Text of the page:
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FDA Shifts To CFU Labeling for Supplements, Still Comes Up Short According to Experts

Category: Educational Articles

In September 2018, the FDA issued a draft guidance on how to label supplements containing live microbials. The announcement presents the organization’s “intent to exercise enforcement discretion to allow supplement companies to use colony forming units (CFUs) when declaring the quantity of live microbials on a Supplement Facts Label.”

 Why the Guidance Was Issued

The new guidance comes in response to a widespread disagreement over the use of the weight of ingredients versus colony forming units (CFUs). The new guidance does allow manufacturers to incorporate CFUs; however, weight must still be included on the label, and listed in order of predominance by mass quantity.

Despite the fact that the FDA believes “CFUs provide a useful description of the quantity of live microbial dietary ingredients,” it rejected a petition from the International Probiotics Association to list ingredients only by CFUs rather than weight. While disappointed that the FDA denied the petition, the IPA still considers the new guidance a victory in promoting the use of CFUs. Although weight, which has proven to be an inaccurate way to measure microbials, will continue to be a requirement, the addition of CFUs in live microbial labeling provides consumers with more information to choose the best product for them.

FDA Will Allow CFU Labeling, But Supplements Must Meet 7 Requirements

 The FDA will permit CFU labeling of microbial dietary ingredients provided the following requirements are met:

  1. The quantity is first listed in terms of weight.
  2. The declaration of quantity in CFUs is expressed in a manner that is clearly separate and readily distinguishable from the weight, e.g., as a parenthetical or in a subset line.
  3. The declaration of the quantity in CFUs is formatted in clear terms that can easily be understood by a common reader, e.g., 10 billion or 300* (where the unit that “*” is intended to represent is a typical measurement of CFUs, and is clearly indicated elsewhere in the Supplement Facts label).
  4. The declaration of quantity in CFUs is accurate and not misleading, does not render misleading other aspects of the Supplement Facts label, or other aspects of the product label.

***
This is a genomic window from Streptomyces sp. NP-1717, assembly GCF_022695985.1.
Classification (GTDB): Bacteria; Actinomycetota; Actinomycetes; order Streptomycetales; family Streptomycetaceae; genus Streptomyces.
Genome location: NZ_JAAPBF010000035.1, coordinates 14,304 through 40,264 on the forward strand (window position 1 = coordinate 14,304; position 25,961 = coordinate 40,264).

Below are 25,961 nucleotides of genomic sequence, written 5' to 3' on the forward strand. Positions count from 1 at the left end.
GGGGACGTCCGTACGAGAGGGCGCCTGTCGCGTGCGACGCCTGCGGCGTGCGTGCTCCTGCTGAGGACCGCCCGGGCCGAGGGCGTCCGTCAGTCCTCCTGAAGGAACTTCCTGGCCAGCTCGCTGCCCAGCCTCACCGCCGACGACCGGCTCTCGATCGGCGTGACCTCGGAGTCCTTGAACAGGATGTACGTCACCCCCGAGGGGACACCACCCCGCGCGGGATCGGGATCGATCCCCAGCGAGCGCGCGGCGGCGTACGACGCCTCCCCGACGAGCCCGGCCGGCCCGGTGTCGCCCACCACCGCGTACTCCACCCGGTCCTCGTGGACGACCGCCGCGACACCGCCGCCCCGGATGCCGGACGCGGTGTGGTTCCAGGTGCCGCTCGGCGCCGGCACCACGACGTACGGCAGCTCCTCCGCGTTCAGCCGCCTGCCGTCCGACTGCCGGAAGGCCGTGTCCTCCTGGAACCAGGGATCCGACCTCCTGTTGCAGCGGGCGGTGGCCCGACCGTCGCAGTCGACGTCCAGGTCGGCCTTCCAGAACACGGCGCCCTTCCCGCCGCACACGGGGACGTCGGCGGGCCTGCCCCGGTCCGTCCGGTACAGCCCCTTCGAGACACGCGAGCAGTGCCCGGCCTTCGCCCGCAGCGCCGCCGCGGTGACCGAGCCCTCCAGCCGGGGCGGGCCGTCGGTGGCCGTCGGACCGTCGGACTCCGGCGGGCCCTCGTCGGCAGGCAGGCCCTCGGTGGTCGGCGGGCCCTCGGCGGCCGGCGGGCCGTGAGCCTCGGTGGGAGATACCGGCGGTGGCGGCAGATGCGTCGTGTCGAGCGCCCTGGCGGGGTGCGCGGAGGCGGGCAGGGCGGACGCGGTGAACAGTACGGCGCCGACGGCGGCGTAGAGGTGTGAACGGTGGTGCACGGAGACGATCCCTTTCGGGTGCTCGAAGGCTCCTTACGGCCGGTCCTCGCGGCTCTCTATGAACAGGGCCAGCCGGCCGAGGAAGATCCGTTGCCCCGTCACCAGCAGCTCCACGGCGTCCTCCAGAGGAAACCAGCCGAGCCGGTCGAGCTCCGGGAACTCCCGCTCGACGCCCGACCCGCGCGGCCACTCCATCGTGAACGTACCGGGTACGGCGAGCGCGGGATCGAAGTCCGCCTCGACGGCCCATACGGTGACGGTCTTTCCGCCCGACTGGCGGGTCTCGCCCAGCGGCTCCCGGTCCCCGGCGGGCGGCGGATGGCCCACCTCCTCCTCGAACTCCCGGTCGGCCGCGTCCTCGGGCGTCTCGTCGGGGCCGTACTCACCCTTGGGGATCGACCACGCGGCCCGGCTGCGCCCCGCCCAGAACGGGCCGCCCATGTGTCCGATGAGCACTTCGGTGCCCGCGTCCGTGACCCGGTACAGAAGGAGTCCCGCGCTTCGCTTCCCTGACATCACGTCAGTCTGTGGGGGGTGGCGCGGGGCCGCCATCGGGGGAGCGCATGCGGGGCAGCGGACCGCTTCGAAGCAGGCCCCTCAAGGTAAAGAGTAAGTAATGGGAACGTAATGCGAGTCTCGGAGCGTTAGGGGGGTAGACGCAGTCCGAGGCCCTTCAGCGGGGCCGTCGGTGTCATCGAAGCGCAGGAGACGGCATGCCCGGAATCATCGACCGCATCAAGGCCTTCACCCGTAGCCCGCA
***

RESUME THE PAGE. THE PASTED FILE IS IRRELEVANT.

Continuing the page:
5. The declaration of quantity in CFUs measures only live microbial ingredients and does not include inactive, dead, or nonviable organisms.
  6. Live microbial dietary ingredients in a proprietary blend are listed in descending order of predominance by weight; and
  7. The product label otherwise complies with all applicable laws and regulations.

 Scientists Prefer CFUs to Measure Live Microbials

CFUs are the scientifically accepted unit of measurement for probiotics. Rather than painstakingly counting every cell individually under a microscope, scientists dilute a sample of microbes and spread it across a Petri plate, allowing them to count groups of microbes, called colonies, with the naked eye. However, each CFU doesn’t necessarily correspond to a single microbe. But if the cells stick together in lumps or chains, the CFU instead refers to these groupings. Each colony is assumed to have grown from a single colony-forming unit, or CFU.

 CRN Commends Guidance but Has Reservations

Another group advocating for CFU usage is the Council for Responsible Nutrition (CRN), the leading trade association for the dietary supplement and functional food industry. While the news of the draft guidance was indeed hopeful, they worry it doesn’t go far enough. Like the IPA, CRN’s main concern is that weight, which must still be included in labeling, isn’t an accurate measurement for determining live microbial counts in products.

CRN thinks the FDA is heading in the right direction but cautions that a “dual listing of ingredient quantity in weight and CFUs presents conflicting product labeling information and puts responsible industry members in an untenable position.”

Why This Matters to Supplement Companies

 At present, the FDA is garnering much feedback on their draft guidance, opinions which may alter their current stance that weight must be included in supplement labeling. Deerland Probiotics & Enzymes wants to ensure that the industry stays abreast of regulatory changes. By subscribing to our blog, Digestible, you can remain current with market trends and regulatory developments that affect how the supplements you sell must be labeled, and the best way to communicate any changes with your customers.

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About The Expert
Hope Hanley
Vice President of Quality & Regulatory Affairs, Deerland Enzymes & Probiotics

Hope has more than 10 years of experience as VP of Quality and Regulatory Affairs with Deerland Probiotics & Enzymes.

Hope Hanley

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